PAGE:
In recent times there have been several new housing developments, especially around the Broad Oak Farm, Bee Lane, Kingsfold Drive, Stricklands Lane and Factory Lane areas of the town.
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Penwortham Priory was built for the Rawsthorne family and redesigned by the Cumbrian architect George Webster. The priory was demolished due to the rapid expansion of the area and the need for new housing. Penwortham Church Lodge was originally situated on Penwortham Hill towards Preston, but as a consequence of widening the A59 road the lodge was taken down and removed to a residential road in Hutton. Penwortham Water Tower was built in the late 19th century and has been converted to a dwelling. It is part of a development of semi-detached cottages built for employees of the local squire, Lawrence Rawstorne.
Public services and amenities
Penwortham has two supermarkets, a Sainsbury's which was converted from a Kwik Save in 2007, and a Booth's which opened in the mid-1990s. There are three fish and chip shops.
Penwortham Leisure Centre, is part of Penwortham Priory Academy, whose swimming pool is used by the general public.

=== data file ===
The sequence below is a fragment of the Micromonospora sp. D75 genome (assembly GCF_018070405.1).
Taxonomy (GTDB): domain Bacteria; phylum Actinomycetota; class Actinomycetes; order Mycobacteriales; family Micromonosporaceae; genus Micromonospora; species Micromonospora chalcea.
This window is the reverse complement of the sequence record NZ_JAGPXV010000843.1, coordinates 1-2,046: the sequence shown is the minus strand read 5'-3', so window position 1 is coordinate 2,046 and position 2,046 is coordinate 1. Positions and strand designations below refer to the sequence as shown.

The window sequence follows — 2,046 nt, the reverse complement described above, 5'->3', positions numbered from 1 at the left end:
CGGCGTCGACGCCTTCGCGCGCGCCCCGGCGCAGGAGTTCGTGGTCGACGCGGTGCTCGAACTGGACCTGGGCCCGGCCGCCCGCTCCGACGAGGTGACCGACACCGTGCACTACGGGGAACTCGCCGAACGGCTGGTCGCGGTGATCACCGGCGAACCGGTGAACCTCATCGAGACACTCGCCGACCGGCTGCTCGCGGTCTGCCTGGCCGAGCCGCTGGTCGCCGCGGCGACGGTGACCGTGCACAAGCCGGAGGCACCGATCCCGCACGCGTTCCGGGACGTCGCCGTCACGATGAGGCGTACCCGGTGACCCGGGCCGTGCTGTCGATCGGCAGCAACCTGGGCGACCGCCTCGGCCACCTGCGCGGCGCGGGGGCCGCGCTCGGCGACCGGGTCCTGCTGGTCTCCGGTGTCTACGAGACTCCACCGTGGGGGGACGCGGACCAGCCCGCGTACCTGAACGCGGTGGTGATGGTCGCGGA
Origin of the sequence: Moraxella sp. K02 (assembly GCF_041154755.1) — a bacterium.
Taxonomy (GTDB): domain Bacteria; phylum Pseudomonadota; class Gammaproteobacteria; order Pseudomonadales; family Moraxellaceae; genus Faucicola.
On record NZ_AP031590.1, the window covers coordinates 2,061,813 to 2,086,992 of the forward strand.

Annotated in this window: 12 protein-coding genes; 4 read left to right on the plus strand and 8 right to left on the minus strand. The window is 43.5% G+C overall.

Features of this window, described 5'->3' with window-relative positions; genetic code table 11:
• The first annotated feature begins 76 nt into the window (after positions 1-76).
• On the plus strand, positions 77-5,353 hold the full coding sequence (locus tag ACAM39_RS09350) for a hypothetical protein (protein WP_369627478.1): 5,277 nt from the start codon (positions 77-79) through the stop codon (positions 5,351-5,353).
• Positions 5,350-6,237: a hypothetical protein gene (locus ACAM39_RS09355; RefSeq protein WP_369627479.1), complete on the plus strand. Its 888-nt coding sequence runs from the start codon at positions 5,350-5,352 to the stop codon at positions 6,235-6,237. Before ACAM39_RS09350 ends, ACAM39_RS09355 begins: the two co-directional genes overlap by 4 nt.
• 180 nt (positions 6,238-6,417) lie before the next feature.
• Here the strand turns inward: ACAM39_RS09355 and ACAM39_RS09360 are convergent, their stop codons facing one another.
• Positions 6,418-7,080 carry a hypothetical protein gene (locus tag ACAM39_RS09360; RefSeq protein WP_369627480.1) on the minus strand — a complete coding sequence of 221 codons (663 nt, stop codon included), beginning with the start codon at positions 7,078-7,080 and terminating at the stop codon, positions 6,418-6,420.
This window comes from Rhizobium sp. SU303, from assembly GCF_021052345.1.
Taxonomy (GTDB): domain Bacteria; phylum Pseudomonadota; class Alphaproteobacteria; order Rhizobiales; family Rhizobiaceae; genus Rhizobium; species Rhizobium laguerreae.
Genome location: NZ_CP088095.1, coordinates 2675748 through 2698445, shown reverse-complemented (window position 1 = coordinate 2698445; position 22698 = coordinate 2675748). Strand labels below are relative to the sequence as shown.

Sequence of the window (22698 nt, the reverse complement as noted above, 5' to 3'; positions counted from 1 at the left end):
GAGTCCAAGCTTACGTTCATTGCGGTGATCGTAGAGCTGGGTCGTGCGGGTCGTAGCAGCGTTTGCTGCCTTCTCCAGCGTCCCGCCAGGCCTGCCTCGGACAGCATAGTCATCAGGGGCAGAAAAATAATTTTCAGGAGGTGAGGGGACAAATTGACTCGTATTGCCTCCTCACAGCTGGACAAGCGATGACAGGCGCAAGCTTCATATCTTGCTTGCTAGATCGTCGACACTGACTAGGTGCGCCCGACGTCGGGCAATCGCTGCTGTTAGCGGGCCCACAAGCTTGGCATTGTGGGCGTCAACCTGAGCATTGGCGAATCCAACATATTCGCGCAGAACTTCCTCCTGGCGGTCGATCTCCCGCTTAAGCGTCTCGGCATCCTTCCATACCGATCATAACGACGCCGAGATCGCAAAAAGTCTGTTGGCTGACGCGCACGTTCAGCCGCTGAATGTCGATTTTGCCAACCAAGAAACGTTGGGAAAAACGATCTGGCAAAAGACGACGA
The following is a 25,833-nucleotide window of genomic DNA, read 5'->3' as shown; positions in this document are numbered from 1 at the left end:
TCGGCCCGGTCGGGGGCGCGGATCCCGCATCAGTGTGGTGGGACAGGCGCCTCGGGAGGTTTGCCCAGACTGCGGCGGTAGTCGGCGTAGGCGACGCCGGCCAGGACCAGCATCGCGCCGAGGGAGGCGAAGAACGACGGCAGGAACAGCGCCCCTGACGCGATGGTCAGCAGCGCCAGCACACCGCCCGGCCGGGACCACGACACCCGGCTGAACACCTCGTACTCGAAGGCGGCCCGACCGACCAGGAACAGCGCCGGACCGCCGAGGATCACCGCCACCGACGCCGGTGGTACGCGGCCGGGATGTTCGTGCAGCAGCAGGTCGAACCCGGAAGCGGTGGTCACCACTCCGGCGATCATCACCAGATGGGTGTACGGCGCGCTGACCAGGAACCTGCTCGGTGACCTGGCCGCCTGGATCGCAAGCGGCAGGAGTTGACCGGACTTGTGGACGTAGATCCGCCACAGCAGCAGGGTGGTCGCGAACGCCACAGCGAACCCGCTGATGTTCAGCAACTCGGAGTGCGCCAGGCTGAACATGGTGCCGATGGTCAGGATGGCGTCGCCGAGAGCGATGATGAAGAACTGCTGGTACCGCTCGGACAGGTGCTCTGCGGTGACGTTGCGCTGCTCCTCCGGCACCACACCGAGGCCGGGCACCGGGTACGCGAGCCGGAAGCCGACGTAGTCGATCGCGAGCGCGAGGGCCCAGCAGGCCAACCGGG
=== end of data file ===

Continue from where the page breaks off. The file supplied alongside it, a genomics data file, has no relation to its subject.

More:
One of Lancashire's oldest charities, Galloway's Society for the Blind, established in 1867, has had its headquarters in Penwortham since 1950. The charity provides services to 6,500 blind and visually impaired people across Lancashire and beyond.
The area has now nearly merged with Preston with excellent transport links across the river. Higher Penwortham is situated on the A59 road which leads into Preston via the "Preston Flyover", which is the main crossing over the river.Penwortham Cop Lane railway station was on the West Lancashire Railway between Preston and Southport, until the line closed in 1964. The cutting which carried the railway under Cop Lane has been widened and now carries the A582 Penwortham bypass.
Bus routes serving Penwortham are provided by Preston Bus and Stagecoach and, until its closure, by John Fishwick & Sons.
Throughout the year, many events are run in Penwortham to bring together the community and celebrate different occasions. The longest running event, Penwortham Gala, is held annually on Hurst Grange Park, starting with a procession of floats that are filled with children from local primary schools and community organisations. This is followed by entertainment, stalls and a funfair throughout the day and into the evening. Penwortham Live had its second event after beginning in April 2013, as a festival of music, art, drama and poetry. Live entertainment was available over the weekend throughout many local businesses, predominantly on the main high street, Liverpool Road. Penwortham Christmas market is an annual festive market located on Liverpool Road. A one-day event in December, offering craft stalls, gifts, food and drink and entertainment.
Penwortham Facts for Kids. Kiddle Encyclopedia.